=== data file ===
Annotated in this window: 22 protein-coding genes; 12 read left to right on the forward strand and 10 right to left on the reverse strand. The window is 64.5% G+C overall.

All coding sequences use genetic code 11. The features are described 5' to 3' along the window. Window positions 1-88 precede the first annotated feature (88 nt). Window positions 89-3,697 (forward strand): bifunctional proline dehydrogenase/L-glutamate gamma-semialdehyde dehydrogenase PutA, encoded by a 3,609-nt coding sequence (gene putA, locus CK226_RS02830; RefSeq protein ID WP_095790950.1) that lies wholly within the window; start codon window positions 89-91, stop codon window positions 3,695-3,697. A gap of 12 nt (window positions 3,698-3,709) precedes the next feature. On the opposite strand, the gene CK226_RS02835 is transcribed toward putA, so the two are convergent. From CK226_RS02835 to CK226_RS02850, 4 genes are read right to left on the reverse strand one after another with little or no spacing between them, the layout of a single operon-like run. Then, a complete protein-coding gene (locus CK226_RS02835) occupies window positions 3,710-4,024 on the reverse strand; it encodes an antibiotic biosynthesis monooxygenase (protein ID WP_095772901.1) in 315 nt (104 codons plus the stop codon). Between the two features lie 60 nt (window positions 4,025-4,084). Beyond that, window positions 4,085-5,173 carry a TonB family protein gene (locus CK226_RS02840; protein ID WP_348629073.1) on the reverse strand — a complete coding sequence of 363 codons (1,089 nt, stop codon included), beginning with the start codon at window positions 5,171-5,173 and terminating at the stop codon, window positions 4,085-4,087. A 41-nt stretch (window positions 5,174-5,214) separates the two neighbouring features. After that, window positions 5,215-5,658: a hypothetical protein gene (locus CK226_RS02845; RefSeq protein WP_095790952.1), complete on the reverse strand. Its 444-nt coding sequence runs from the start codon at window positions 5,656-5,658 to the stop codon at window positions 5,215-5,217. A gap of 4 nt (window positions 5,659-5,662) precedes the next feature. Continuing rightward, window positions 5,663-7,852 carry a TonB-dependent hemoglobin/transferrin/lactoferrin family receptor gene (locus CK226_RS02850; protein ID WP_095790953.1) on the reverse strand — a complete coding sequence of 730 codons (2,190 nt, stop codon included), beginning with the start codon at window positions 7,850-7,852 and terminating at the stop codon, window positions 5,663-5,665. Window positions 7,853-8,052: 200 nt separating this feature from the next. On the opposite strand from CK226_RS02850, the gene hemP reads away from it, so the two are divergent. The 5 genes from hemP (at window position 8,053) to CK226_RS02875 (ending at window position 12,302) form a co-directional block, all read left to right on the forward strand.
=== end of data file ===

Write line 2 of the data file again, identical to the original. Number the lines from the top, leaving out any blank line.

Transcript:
All coding sequences use genetic code 11. The features are described 5' to 3' along the window. Window positions 1-88 precede the first annotated feature (88 nt). Window positions 89-3,697 (forward strand): bifunctional proline dehydrogenase/L-glutamate gamma-semialdehyde dehydrogenase PutA, encoded by a 3,609-nt coding sequence (gene putA, locus CK226_RS02830; RefSeq protein ID WP_095790950.1) that lies wholly within the window; start codon window positions 89-91, stop codon window positions 3,695-3,697. A gap of 12 nt (window positions 3,698-3,709) precedes the next feature. On the opposite strand, the gene CK226_RS02835 is transcribed toward putA, so the two are convergent. From CK226_RS02835 to CK226_RS02850, 4 genes are read right to left on the reverse strand one after another with little or no spacing between them, the layout of a single operon-like run. Then, a complete protein-coding gene (locus CK226_RS02835) occupies window positions 3,710-4,024 on the reverse strand; it encodes an antibiotic biosynthesis monooxygenase (protein ID WP_095772901.1) in 315 nt (104 codons plus the stop codon). Between the two features lie 60 nt (window positions 4,025-4,084). Beyond that, window positions 4,085-5,173 carry a TonB family protein gene (locus CK226_RS02840; protein ID WP_348629073.1) on the reverse strand — a complete coding sequence of 363 codons (1,089 nt, stop codon included), beginning with the start codon at window positions 5,171-5,173 and terminating at the stop codon, window positions 4,085-4,087. A 41-nt stretch (window positions 5,174-5,214) separates the two neighbouring features. After that, window positions 5,215-5,658: a hypothetical protein gene (locus CK226_RS02845; RefSeq protein WP_095790952.1), complete on the reverse strand. Its 444-nt coding sequence runs from the start codon at window positions 5,656-5,658 to the stop codon at window positions 5,215-5,217. A gap of 4 nt (window positions 5,659-5,662) precedes the next feature. Continuing rightward, window positions 5,663-7,852 carry a TonB-dependent hemoglobin/transferrin/lactoferrin family receptor gene (locus CK226_RS02850; protein ID WP_095790953.1) on the reverse strand — a complete coding sequence of 730 codons (2,190 nt, stop codon included), beginning with the start codon at window positions 7,850-7,852 and terminating at the stop codon, window positions 5,663-5,665. Window positions 7,853-8,052: 200 nt separating this feature from the next. On the opposite strand from CK226_RS02850, the gene hemP reads away from it, so the two are divergent. The 5 genes from hemP (at window position 8,053) to CK226_RS02875 (ending at window position 12,302) form a co-directional block, all read left to right on the forward strand.